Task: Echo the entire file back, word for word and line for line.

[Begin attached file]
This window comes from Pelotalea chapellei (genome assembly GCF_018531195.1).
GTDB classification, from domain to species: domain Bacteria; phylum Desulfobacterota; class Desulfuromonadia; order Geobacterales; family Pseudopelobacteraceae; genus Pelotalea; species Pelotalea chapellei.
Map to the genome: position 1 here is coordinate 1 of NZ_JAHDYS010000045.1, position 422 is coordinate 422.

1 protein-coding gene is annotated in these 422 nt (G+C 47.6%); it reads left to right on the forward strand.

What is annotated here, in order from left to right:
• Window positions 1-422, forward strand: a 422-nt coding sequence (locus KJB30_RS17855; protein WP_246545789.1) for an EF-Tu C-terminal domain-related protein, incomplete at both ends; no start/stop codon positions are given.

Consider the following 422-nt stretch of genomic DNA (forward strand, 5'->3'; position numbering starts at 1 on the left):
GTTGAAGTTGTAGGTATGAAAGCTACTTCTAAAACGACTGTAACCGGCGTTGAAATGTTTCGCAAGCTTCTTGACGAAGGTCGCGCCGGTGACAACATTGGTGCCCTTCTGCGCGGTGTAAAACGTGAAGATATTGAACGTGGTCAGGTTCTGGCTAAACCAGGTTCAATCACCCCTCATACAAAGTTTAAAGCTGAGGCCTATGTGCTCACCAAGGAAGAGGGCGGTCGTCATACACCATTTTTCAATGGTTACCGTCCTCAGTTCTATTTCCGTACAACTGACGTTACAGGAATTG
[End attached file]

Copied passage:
This window comes from Pelotalea chapellei (genome assembly GCF_018531195.1).
GTDB classification, from domain to species: domain Bacteria; phylum Desulfobacterota; class Desulfuromonadia; order Geobacterales; family Pseudopelobacteraceae; genus Pelotalea; species Pelotalea chapellei.
Map to the genome: position 1 here is coordinate 1 of NZ_JAHDYS010000045.1, position 422 is coordinate 422.

1 protein-coding gene is annotated in these 422 nt (G+C 47.6%); it reads left to right on the forward strand.

What is annotated here, in order from left to right:
• Window positions 1-422, forward strand: a 422-nt coding sequence (locus KJB30_RS17855; protein WP_246545789.1) for an EF-Tu C-terminal domain-related protein, incomplete at both ends; no start/stop codon positions are given.

Consider the following 422-nt stretch of genomic DNA (forward strand, 5'->3'; position numbering starts at 1 on the left):
GTTGAAGTTGTAGGTATGAAAGCTACTTCTAAAACGACTGTAACCGGCGTTGAAATGTTTCGCAAGCTTCTTGACGAAGGTCGCGCCGGTGACAACATTGGTGCCCTTCTGCGCGGTGTAAAACGTGAAGATATTGAACGTGGTCAGGTTCTGGCTAAACCAGGTTCAATCACCCCTCATACAAAGTTTAAAGCTGAGGCCTATGTGCTCACCAAGGAAGAGGGCGGTCGTCATACACCATTTTTCAATGGTTACCGTCCTCAGTTCTATTTCCGTACAACTGACGTTACAGGAATTG